Upper Demerara will hos
West Demerara at thi
Mackenzie Sports Clu
qr'o nIdl. '


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Roberts among trio vying for selection-topanel


... Carew seems poised to leave


By Keith Holder

BRIDGETOWN, Barbados,
(CMC) Legendary former
West Indies fast bowler Andy
Roberts could become a West
Indies selector again after an
absence of more than a de-
cade, while it could be the
end for veteran Joey Carew.
Roberts. an Aniiguan, is


among three new candidates -
the others are fellow Leeward
Islander Derick Parry of Nevis
and Dominican Lockhart
Sebastien who will join the in-
cumbent trio of convenor Carew.
Gordon Greenidge and Cllde
Butts a- contenders on a panel
to serve for the next Iwo years.
Well-placed sources told
CMC Sports that the candidates


qq


I


are to be discussed by West
Indies Cnckel Board iWVICB)
directors by round robin tomor-
row before a final decision is
made at next Thursday's special
meeting of directors at the Accra
Beach Hotel on this island's
south coast
According to the sources,
the 68-year-old Carew has been
supported by only one director.


effectively putting him out of
the race unless there is a dra-
matic change of heart by other
representatives.
The former Trinidad &
Tobago captain and West
Indies opening batsman has
been a member of the selec-
tion panel at one time or an-
other since the late 1970s, but
during the just concluded
four-Test series against India
which West Indies lost 1-0. he
did not see eye to eye with


captain Brian Lara, who is of-
ten referred to as his 'son'.
dating back to Lara's early
upbringing.
Roberts, 55. has emerged as
a strong contender to regain a
place on the panel. A fearsome
pacer who took 202 wickets at
25.61 runs each in 47 Tests,
Roberts was a West Indies se-
lector from 1993 to 1995.
Now a member of the
(Please turn,to page 28)


I


Guyana steamroll Barbados 27-0
.... m m mAnIl -


By Isaiah Chappelle

GUYANA began defending
the West Indies Under-18
crown and a search for a place
in the Under-19 Rugby World
Cup by steamrolling Barba-
dos 27-0 yesterday at the Na-


tional Park.
Jamaica turned back the
Cayman Islands 19-5 in the
opening match of the North
America & West Indies Rugby
Association (NAWIRA) Under-
19 Rugby World Cup qualify-
ing series and the West Indies


... Jamaica turn back Cayman Islands 19-5


(Winston Oudkerk photos)


Rugby Union (WIRU) Under-
18 championships which kicked
off with two matches.
Guyana completely domi-
nated Barbados and only once
did the visitors reach close to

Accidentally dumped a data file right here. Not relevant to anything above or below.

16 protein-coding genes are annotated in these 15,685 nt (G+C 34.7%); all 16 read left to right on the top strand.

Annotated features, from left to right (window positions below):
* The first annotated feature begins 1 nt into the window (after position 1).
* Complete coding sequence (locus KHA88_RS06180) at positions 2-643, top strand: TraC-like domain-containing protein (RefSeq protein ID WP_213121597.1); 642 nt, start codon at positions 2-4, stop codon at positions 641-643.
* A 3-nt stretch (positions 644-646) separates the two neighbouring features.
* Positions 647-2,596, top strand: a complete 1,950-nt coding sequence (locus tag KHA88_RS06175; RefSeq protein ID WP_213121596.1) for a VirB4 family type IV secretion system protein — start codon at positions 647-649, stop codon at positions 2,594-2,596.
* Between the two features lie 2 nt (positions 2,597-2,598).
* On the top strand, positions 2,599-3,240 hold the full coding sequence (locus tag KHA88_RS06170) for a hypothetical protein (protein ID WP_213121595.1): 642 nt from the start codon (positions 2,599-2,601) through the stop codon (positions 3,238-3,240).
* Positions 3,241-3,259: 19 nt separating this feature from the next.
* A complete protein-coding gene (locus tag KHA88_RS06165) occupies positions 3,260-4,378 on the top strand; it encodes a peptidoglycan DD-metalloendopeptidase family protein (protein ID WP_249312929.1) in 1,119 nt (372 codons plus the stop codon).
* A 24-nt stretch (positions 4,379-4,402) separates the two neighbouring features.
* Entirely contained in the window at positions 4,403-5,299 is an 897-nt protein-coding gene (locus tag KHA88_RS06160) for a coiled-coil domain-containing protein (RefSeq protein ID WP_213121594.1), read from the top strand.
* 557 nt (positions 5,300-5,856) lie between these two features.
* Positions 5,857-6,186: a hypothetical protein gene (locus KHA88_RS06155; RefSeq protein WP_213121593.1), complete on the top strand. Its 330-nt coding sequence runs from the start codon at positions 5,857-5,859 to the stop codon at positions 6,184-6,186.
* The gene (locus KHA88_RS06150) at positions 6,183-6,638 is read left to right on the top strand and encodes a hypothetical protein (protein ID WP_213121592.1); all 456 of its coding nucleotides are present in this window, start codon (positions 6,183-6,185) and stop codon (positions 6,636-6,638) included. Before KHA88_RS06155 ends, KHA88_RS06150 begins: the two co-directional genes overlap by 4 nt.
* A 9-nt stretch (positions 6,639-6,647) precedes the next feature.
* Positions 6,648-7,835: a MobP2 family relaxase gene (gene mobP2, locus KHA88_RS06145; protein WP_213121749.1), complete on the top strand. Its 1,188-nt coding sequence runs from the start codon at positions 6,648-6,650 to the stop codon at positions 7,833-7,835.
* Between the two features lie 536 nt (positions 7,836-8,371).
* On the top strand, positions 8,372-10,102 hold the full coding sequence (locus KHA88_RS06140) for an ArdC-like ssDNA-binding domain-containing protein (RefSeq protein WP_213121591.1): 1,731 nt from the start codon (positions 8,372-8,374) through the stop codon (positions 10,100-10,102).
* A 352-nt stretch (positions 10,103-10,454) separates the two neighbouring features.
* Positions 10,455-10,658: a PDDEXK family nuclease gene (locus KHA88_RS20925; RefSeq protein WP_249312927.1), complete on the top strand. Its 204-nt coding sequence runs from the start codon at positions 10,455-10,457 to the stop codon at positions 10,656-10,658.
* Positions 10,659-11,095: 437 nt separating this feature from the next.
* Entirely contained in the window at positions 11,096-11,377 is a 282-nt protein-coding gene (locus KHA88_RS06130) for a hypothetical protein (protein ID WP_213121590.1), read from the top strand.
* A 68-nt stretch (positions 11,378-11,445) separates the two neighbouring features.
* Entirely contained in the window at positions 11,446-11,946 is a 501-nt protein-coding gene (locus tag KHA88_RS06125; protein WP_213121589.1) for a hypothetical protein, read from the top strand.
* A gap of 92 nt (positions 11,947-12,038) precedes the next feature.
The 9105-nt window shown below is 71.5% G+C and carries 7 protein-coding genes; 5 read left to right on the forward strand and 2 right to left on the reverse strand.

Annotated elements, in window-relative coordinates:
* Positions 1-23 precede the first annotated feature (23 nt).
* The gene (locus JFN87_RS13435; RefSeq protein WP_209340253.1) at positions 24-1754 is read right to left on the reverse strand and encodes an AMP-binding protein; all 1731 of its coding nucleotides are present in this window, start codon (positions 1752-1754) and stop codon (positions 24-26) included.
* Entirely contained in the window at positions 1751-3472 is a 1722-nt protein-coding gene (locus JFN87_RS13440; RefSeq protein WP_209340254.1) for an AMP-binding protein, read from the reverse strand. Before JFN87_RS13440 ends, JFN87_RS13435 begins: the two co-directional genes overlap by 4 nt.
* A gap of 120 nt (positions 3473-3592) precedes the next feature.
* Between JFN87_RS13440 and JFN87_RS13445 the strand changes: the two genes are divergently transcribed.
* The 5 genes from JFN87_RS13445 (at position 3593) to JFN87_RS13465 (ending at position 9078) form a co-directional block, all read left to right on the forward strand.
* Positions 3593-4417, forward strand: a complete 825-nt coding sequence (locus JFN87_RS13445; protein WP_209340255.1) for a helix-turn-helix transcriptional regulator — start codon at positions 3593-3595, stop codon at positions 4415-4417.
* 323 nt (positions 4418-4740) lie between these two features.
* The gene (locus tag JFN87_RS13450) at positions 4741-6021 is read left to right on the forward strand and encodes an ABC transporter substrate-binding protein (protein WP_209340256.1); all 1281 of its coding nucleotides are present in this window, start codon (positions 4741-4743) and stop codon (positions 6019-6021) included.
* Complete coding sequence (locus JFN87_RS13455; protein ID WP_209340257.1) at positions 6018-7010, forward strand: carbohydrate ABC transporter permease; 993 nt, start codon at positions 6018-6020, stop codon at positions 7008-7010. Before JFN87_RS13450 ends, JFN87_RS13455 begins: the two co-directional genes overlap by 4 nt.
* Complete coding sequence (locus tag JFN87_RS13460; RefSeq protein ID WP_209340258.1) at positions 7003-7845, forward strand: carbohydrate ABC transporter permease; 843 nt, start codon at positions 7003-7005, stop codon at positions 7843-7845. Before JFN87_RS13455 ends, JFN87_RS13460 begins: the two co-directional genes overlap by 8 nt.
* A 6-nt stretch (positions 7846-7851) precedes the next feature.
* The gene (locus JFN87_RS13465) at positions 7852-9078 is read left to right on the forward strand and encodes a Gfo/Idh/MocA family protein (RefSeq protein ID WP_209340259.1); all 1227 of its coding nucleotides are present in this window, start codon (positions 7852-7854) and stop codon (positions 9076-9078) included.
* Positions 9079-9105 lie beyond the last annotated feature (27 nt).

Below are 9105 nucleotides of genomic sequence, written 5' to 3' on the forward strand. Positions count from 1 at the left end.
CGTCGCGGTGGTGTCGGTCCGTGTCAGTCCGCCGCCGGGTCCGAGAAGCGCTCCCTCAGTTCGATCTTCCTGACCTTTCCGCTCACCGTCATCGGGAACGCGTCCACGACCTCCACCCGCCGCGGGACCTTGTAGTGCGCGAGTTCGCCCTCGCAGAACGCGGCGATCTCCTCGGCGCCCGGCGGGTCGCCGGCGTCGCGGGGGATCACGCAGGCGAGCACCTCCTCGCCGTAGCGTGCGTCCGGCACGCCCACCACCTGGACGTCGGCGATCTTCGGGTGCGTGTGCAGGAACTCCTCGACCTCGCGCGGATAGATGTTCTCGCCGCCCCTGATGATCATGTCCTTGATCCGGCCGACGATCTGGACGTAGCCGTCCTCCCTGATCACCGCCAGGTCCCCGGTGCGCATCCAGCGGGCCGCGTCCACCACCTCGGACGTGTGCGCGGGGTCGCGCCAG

the try line.
Coach Laurie Adonis told
Chronicle Sport that the
team put on a good show, and
with a touch up in some ar-
eas, they would be much bet-
ter for the next match
against Trinidad & Tobago
on Wednesday.
"It could have been more
clinical. The new guys are shap-
ing up well, while the old ones
were good as usual. The new
players are getting a feel at this
level and the next game will be
much better."
Adonis said work would
have to be done in the line-outs
and around the pack.
"Barbados scrapped more
in the second half and we didn't
get many balls in the three-quar-
ter line. Our backs were supe-
rior and they stopped the free
flow to the second line."
The tackling machine
was Robin Cordis. The di-
minutive scrum half took on
the big Barbadian forwards
without fear and hesitation.
Cloyd Prowell produced
two tries, and one each went
to the captain Randell Keiler,
the vice-captain Satesh
Samaroo and Ryan Seales.
Kicker Samaroo got one con
(Please turn to page 28)


IN control: Guyana press forward against Barbados.


REAP WHAT YOU SOW FROM DAY ONE'


Call A Clico Agent (592)226-2626


clico.com


Printed and Published by Guyana National Newspapers Limited, LamaAvenue, Bel Air Park,Georgetown. Telephone226-3243-9((;eneral); Editorial: 227-5204, 227-5216. ;ax:227-5208 SUNDAY, JULY 9 ,206


I


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I


,


I I


I







I


MISS Guyana Universe. Alana Ernest, was hosted at JRG Cafe on Flatbush Avenue in Brooklyn NY by Guyanese in the
Tri-State.
Among those who gave words of encouragement to the queen were members of the Guyanese Community including
Consul General Hon. Brentnol Evans. Ms. Patricia Jordan-Langford President of the Guyana Tri-State Alliance,
Guyanese Doctor Mitchell, poet James Richmond and Ms. Bonita Wolfe Woodhouse, President/Managing Director and
founder of United Bridge Builders Mission, Inc. (UBBM) a non-profit organisation/foundation.
Several persons made monetary donations and pledges to the queen. The MC for the occasion was Mr. Rickford Dalgety.
(Linden Drakes)


PLAYING BLIND CRICKET


I


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..............i. '



ICHE


.*~~~~r..')~.~.


REMEMBERING THE LIFE
OF A GREAT CARIBBEAN 1


( cllirc


I 7 f 7/AW, :W9 PM


VA


LL1 '1 .1


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;;,.; Ji:-
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"" un' y ; nronicle Juy f, 200


By Lisa Richwine

WASHINGTON (Reuters) A daily glass of pomegranate juice
showed potential for slowing the growth of prostate cancer in
a small study but more evidence is needed before doctors rec-